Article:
Little bit of history!!
The birth of the U.S. was paid for by both a debauched paper currency and large debts that it soon defaulted on. When Alexander Hamilton became Treasury Secretary in 1789, his job was not just restoring the country’s credit by restructuring the debt and imposing new taxes; he also had to clean up the mess that was money in the early U.S.
Hamilton proposed to base the monetary system on both gold and silver. Gold had advantages, including greater stability, he argued, but it would be disruptive to withdraw the large amounts of silver that were already in use. He proposed “ten dollar and one dollar gold pieces, one dollar and ten cent silver pieces, and one cent and one-half cent copper pieces,” and the Mint Act of 1792 largely followed his recommendations. As gold and silver were both widely recognized bases for money at the time, this was relatively uncontroversial.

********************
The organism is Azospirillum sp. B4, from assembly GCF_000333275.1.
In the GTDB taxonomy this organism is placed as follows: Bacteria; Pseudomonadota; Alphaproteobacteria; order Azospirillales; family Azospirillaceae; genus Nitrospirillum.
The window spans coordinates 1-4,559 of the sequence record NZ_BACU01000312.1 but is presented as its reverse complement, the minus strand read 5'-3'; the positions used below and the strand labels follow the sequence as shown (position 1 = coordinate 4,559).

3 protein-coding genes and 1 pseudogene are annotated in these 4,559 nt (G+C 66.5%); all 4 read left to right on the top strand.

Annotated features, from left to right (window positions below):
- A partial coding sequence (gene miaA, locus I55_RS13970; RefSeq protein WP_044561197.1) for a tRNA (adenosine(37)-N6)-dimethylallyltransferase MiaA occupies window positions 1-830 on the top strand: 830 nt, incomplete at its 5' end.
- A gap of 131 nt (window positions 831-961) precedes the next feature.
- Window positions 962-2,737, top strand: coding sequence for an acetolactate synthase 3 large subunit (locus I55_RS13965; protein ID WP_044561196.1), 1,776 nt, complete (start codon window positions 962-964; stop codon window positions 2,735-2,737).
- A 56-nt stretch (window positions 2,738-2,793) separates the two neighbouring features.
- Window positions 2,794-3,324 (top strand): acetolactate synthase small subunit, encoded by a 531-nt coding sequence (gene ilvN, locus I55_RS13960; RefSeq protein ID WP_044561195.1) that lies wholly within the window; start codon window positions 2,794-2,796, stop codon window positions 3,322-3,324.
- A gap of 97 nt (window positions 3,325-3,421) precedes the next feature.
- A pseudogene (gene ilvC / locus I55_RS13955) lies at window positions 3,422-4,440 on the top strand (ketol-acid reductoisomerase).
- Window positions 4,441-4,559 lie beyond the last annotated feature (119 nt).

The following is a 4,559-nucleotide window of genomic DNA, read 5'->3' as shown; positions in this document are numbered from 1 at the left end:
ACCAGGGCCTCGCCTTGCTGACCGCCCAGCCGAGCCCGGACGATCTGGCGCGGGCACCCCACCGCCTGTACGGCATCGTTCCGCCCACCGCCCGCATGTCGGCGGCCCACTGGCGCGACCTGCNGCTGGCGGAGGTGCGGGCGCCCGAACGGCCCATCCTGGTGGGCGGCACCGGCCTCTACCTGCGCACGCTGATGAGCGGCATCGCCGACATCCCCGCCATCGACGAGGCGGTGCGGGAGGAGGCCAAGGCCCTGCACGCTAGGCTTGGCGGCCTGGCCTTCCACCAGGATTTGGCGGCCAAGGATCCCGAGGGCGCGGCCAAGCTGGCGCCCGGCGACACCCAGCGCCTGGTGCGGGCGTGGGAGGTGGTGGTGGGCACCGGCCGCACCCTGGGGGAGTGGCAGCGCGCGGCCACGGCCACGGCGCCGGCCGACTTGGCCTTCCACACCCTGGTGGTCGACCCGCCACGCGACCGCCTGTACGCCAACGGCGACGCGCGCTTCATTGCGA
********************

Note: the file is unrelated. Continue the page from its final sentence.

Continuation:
This “bimetallic” standard meant that the dollar was defined as either a specific amount of silver or a specific amount of gold. In 1834, Congress set the ratio between the two at 16-to-1, although the market value of gold was slightly lower than 16 times the market value of silver. The California gold rush of the 1840s reduced the relative price of gold further, which meant that the U.S. was effectively on the gold standard.
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